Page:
4 Basic Studio Lighting Techniques for Portraits

In order to take the perfect portrait, the right studio lighting is crucial. Lighting can have a slimming effect and can allow shadows to accentuate different facial features. A clean studio makes for a better understanding of how shadows and light compliment each other. Be professional. In today’s age, it is very important to be professional in one’s craft. It is extremely important to know how to use lighting to create these effects and apply them in order to take great portraits. Here are a few simple studio lighting techniques to use for portraits:

Paramount lighting

Paramount lighting is also known as “butterfly lighting” because of the butterfly-shaped shadow that is created below the nose. Come to PTAC Service, NYC for any a/c installments and replacements. This technique is often used for more feminine or fashion portraits because of the emphasis created on the cheekbones and the slimming effect it has on the face. Your Solution for Semi Trailer and Truck Repairs in Detroit.

This studio lighting technique is achieved by placing the main light directly in front of the subject but higher than the camera to create that butterfly-shaped shadow under the nose. Reflectors and rim lights can also be used to fill in darker shadows and light the hair. This type of lighting can also be used for your new Sagaponack home automation. Have Electrician Suffolk County help install it for you.

Loop lighting

Loop lighting is very similar to paramount lighting with a few variations. It is called loop lighting because of the loop-shaped shadow created at an angle of the nose. This type of studio lighting is often used for subjects with average oval faces. For Manhattan stone repair services, call NYC Stone Care.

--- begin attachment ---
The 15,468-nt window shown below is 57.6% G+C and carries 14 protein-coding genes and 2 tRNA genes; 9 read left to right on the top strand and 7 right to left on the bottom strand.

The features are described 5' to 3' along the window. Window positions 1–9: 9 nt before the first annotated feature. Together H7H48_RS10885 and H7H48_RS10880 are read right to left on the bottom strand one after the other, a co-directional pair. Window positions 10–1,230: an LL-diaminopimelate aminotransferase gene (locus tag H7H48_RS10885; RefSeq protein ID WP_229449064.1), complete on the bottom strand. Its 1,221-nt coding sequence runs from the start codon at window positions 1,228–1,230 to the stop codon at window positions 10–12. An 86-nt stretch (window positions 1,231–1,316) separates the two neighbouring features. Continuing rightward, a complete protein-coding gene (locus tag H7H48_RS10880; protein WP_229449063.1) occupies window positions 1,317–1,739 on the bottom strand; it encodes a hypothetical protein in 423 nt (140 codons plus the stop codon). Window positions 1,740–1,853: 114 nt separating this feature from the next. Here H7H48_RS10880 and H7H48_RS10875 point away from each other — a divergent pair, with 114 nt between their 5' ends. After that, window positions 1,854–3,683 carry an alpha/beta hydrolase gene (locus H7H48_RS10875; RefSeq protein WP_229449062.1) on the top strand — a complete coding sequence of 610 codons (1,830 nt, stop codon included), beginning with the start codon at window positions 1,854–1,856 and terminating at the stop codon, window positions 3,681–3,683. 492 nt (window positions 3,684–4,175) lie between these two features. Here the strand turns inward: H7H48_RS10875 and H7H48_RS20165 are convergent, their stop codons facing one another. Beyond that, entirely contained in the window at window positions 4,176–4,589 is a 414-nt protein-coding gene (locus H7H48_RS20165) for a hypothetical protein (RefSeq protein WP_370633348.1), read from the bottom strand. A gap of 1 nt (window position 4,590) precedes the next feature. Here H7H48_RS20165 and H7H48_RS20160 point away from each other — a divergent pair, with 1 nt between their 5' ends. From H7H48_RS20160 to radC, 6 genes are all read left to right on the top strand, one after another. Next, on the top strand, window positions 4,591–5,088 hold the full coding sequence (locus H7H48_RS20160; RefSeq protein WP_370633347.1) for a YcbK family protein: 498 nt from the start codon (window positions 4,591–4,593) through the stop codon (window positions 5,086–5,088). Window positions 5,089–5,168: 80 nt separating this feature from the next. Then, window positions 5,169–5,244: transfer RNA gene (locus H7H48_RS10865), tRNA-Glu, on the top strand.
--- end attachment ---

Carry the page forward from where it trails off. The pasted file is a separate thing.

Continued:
To set up this studio lighting technique, the main light is lowered and moved toward the side of the subject’s face to create the loop-shaped shadow. Or, to save yourself time, you could always hire a Nassau electrical service. This shadow really should not drop any lower than the subject’s lip. A fill light can also be used to illuminate the face but make sure that it is not creating any conflicting shadows with the main studio lighting.

Split lighting

Split lighting illuminates half the face splitting it into half shadow and half-light. This studio lighting technique is used when a dramatic or mysterious effect is wanted and is great for slimming wide faces or noses. Live on long island and have a cesspool? Cesspool Service Nassau County can get your cesspool cleared and back to proper working order. The main light is moved lower than most other studio lighting techniques but is also moved farther to the side of the subject’s face. By using no other studio lights, you will create a very dramatic split but the use of reflectors or fill lights can soften the shadow a bit.

Rembrandt lighting

Rembrandt lighting is a studio lighting technique that really emphasizes texture and mixes both light and shadow. It is characterized by one side of the face being very bright and a triangle shaped highlight on the opposite cheek.

Similar to split lighting, the main light is moved lower and farther to the side of the subject’s face. The triangular highlight can be adjusted using a reflector if need be.